Expressing the Self through Greeting Card Sentiment: Working Theories of Authentic Communication in a Commercial Form
As mass produced vehicles of sentiment, greeting cards draw attention to the use of socially constructed codes for communicating, even feeling, emotion. This paper describes the results of interviews with fifty-one greeting card consumers, focusing on what makes greeting cards ‘personal’ for them, despite their mass-produced nature. Consumers negotiate their relationships with pre-printed sentiments differently depending on whether their allegiance is stronger to an expressive individualist understanding of authenticity or a ritual perspective, and these allegiances tend to reflect cultural capital. Specifically, suspicion of pre-printed sentiments is common among people with higher cultural capital, while this is the feature of greeting cards that is most important to other greeting card consumers. I argue that scholars should avoid taking an expressive individualist understanding of authenticity as a standard against which we evaluate mass culture and its consumption.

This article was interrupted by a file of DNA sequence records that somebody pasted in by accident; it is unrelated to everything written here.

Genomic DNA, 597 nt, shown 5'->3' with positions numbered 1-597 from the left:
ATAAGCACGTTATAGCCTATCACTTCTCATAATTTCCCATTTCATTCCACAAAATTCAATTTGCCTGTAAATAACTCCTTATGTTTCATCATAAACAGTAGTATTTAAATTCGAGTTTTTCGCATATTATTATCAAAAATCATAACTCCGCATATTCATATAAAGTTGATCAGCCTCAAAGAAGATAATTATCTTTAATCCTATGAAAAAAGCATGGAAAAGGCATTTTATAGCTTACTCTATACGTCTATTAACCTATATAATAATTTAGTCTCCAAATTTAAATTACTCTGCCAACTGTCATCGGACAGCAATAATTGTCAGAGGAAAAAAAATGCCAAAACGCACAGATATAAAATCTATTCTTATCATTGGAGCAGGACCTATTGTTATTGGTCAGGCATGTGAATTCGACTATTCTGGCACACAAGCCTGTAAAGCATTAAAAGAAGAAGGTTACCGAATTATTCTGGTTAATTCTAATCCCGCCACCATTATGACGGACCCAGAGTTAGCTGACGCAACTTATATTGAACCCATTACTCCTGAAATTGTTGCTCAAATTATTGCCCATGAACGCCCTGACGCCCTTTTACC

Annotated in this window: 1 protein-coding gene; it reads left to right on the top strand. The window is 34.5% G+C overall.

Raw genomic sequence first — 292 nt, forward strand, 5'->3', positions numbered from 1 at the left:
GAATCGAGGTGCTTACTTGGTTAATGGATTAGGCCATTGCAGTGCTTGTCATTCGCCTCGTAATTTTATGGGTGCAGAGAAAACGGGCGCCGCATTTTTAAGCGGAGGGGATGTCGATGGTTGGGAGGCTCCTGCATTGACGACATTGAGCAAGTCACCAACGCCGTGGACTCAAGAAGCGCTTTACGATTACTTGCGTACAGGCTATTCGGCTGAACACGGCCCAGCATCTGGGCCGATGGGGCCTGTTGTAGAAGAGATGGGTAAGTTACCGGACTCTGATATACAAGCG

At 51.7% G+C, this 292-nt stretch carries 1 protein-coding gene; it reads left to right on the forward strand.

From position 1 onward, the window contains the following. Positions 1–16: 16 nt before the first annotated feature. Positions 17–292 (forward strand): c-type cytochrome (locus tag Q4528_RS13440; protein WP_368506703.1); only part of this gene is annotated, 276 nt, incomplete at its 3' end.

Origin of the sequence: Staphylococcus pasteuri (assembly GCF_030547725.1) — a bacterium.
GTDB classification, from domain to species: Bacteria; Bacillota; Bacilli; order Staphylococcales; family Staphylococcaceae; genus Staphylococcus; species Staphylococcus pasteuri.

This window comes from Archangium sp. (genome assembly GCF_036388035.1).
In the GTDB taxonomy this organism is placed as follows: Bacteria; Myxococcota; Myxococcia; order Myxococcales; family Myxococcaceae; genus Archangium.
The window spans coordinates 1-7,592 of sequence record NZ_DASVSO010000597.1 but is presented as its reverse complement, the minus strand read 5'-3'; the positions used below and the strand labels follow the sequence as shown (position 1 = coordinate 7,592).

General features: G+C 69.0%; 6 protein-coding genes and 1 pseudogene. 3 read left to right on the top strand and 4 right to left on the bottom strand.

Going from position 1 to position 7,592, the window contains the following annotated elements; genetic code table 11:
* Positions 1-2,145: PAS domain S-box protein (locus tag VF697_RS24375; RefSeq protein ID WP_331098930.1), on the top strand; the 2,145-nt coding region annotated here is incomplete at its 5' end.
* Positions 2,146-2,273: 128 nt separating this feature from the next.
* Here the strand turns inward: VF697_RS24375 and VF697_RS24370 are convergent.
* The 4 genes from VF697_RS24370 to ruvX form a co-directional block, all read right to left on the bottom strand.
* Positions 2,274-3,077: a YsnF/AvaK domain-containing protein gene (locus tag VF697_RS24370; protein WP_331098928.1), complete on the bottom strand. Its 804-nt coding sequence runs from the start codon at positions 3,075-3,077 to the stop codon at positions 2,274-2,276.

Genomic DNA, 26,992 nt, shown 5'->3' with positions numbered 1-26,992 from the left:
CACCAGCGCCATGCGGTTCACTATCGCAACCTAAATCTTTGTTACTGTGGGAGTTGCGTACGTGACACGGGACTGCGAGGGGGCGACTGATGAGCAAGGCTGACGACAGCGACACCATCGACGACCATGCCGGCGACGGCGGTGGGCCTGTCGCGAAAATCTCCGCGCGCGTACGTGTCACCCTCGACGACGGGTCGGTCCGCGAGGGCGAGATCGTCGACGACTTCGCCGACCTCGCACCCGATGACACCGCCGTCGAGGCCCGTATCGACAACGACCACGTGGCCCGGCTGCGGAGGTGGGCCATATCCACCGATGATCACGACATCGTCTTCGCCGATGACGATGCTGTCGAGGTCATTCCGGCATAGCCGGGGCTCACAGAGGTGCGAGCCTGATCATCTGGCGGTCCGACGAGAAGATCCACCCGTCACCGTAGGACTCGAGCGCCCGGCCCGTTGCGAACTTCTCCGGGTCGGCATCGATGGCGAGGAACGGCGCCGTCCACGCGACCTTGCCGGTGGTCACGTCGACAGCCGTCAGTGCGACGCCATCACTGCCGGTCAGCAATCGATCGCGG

Emily West. "Expressing the Self through Greeting Card Sentiment: Working Theories of Authentic Communication in a Commercial Form" International Journal of Cultural Studies 13.5 (2010): 451-469.
Available at: http://works.bepress.com/emily_west/15